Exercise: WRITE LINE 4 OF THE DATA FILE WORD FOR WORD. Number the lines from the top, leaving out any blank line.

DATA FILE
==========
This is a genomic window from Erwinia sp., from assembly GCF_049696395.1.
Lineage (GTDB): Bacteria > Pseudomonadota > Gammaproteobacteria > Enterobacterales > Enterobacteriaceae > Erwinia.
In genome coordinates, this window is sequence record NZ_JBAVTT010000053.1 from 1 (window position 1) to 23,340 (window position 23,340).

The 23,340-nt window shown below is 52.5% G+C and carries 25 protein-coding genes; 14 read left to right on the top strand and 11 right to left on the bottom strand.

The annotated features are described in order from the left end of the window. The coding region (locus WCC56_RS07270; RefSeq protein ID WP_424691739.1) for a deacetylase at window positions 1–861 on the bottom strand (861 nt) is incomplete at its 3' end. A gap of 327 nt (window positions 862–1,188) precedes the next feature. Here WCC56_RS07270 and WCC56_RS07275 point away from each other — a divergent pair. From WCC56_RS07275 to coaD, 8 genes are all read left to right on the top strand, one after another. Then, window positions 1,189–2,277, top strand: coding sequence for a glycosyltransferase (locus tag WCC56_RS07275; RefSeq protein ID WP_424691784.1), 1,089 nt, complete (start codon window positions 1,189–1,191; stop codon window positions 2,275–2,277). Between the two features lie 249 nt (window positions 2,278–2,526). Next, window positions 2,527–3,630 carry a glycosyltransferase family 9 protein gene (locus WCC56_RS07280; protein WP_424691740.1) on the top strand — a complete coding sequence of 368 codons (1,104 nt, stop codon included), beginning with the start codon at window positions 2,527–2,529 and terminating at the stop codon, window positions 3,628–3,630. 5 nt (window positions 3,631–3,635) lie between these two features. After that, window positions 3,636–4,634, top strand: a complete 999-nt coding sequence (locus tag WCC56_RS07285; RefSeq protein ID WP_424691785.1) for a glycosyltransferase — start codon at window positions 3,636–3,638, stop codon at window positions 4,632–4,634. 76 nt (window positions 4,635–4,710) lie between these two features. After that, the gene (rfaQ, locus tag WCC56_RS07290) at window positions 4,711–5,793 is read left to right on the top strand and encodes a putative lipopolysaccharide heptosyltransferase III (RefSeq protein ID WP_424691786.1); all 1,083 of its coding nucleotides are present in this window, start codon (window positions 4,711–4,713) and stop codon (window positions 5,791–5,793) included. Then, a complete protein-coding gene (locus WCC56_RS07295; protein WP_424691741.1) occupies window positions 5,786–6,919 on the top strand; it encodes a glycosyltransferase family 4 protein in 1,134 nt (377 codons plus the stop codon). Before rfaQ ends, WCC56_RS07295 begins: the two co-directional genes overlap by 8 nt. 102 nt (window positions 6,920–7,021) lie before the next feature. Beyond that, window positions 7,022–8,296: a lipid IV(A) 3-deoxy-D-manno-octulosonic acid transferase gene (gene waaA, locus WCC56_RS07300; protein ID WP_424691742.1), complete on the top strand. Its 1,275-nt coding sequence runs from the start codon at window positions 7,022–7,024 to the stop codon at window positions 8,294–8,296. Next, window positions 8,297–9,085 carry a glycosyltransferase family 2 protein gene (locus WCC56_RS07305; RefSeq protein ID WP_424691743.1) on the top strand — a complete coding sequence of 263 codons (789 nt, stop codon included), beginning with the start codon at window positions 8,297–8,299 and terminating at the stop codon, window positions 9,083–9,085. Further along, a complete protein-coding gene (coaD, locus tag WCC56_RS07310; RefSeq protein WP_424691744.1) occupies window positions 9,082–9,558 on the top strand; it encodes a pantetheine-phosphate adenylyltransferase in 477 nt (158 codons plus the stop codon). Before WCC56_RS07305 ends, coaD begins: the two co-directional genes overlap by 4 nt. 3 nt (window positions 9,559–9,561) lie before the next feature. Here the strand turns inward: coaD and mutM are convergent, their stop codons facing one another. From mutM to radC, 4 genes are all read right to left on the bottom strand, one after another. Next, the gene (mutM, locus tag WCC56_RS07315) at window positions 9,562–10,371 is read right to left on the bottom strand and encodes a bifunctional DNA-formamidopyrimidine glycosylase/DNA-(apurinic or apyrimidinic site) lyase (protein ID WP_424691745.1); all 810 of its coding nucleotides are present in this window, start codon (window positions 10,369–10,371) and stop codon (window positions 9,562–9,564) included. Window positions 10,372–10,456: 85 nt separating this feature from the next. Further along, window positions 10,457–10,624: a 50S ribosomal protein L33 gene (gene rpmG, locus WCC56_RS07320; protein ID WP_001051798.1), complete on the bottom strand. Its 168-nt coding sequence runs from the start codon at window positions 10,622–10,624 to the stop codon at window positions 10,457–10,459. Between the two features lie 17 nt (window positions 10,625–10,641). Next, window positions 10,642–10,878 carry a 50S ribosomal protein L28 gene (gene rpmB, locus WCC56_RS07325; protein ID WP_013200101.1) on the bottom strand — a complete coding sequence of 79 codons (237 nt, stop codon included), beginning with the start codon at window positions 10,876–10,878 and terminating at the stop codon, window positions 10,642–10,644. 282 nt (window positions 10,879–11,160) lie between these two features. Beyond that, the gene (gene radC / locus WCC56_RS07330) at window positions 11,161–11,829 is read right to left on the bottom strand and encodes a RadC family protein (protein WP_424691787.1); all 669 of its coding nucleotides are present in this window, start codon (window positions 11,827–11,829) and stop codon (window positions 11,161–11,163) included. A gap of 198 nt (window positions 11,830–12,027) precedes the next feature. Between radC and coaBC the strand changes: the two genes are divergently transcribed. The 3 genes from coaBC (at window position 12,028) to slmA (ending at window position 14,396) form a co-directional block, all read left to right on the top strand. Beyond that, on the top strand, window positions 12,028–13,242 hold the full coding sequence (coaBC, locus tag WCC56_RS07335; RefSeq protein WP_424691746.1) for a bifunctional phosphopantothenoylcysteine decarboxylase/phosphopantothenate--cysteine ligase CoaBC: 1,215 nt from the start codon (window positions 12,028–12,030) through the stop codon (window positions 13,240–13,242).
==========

The 23,340-nt window shown below is 52.5% G+C and carries 25 protein-coding genes; 14 read left to right on the top strand and 11 right to left on the bottom strand.